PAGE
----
See more objects with the tag interior design, radios, table, domestic interior.

See more objects with the color darkgrey or see all the colors for this object.

Object Timeline

1920

  • Work on this object began.

1940

  • Work on this object ended.

1988

  • We acquired this object.

2015

2017

2020

  • You found it!

Drawing, Design for a Console Table with Electronic Equipment

This is a Drawing. It was from the office of Donald Deskey. We acquired it in 1988. Its medium is graphite, green pencil on tracing paper. It is a part of the Drawings, Prints, and Graphic Design department.

Though Deskey’s radio cabinets typically hide household phonographs behind doors, this console table features the radio as decoration. An admirer of Bauhaus metal furniture, Deskey was one of the first Americans to design a line of chromium-plated steel furniture. The tubular steel echoes the radio’s material, creating a seamless chrome design highlighting new technologies.

This object was donated by Donald Deskey.

  • Table (USA), ca. 1929
  • chrome-plated metal, vitrolite.
  • Museum purchase from Decorative Arts Association Acquisition Fund and through....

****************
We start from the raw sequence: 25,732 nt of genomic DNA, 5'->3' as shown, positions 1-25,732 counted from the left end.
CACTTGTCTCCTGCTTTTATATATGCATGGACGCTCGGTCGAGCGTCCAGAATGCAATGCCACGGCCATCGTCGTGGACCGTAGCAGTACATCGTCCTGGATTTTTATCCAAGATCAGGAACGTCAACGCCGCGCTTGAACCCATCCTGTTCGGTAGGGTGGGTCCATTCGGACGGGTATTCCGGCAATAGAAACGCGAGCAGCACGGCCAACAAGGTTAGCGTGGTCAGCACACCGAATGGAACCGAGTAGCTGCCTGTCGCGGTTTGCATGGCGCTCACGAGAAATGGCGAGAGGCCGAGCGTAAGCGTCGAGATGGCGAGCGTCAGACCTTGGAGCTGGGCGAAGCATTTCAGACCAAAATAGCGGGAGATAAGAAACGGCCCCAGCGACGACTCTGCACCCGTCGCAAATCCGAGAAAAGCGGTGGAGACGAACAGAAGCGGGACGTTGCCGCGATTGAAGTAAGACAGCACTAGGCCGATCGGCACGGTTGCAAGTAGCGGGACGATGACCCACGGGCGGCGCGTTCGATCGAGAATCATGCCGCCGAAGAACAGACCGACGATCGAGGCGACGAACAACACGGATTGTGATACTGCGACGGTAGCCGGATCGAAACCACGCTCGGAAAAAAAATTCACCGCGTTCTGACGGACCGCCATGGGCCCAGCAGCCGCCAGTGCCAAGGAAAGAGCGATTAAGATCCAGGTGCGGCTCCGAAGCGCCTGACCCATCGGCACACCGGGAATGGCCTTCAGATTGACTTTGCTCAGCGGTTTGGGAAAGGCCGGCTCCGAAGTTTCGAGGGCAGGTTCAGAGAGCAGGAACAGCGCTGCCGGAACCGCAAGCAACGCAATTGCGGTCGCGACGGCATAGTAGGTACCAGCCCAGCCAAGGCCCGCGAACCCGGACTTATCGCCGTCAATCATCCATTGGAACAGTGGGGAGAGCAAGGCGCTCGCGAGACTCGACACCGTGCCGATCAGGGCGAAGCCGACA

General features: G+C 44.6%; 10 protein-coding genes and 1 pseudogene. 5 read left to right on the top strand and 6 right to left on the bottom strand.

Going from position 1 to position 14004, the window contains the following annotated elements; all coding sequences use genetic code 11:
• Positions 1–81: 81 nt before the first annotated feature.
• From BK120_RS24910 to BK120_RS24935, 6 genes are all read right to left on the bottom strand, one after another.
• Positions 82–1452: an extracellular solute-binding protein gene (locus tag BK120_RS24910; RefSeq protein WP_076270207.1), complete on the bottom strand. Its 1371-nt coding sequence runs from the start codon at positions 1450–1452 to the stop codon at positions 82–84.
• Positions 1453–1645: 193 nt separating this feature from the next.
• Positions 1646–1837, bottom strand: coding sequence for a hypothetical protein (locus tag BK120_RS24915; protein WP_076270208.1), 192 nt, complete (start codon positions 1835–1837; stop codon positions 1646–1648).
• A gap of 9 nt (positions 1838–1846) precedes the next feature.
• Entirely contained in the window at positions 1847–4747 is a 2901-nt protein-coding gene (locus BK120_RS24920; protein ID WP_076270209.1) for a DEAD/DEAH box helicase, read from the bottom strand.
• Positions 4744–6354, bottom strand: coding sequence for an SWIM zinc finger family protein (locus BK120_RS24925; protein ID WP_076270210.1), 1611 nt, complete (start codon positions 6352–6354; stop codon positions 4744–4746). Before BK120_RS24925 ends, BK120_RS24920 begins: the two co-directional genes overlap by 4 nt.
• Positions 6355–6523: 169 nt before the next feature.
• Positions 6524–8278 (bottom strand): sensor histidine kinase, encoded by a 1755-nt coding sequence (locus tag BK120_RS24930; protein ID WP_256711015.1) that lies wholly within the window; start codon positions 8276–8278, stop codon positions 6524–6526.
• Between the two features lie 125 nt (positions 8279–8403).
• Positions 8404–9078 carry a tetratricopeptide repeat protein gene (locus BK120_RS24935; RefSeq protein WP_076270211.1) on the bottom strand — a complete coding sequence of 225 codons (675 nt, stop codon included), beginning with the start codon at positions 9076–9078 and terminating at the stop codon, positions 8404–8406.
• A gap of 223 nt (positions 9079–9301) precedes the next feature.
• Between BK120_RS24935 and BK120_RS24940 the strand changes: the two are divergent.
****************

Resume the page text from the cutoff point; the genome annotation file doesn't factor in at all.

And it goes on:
• 1993-48-1-a,b

Our curators have highlighted 1 object that are related to this one.

Cite this object as

Drawing, Design for a Console Table with Electronic Equipment; Office of Donald Deskey (American, 1894–1989); USA; graphite, green pencil on tracing paper; 1988-101-699

This object was previously on display as a part of the exhibition The World of Radio.

There are restrictions for re-using this image. For more information, visit the Smithsonian’s Terms of Use page.

For higher resolution or commercial use contact ArtResource.

If you would like to cite this object in a Wikipedia article please use the following template:

<ref name=CH>{{cite web |url=https://www-6.collection.cooperhewitt.org/objects/18626897/ |title=Drawing, Design for a Console Table with Electronic Equipment |author=Cooper Hewitt, Smithsonian Design Museum |accessdate=26 October 2020 |publisher=Smithsonian Institution}}</ref>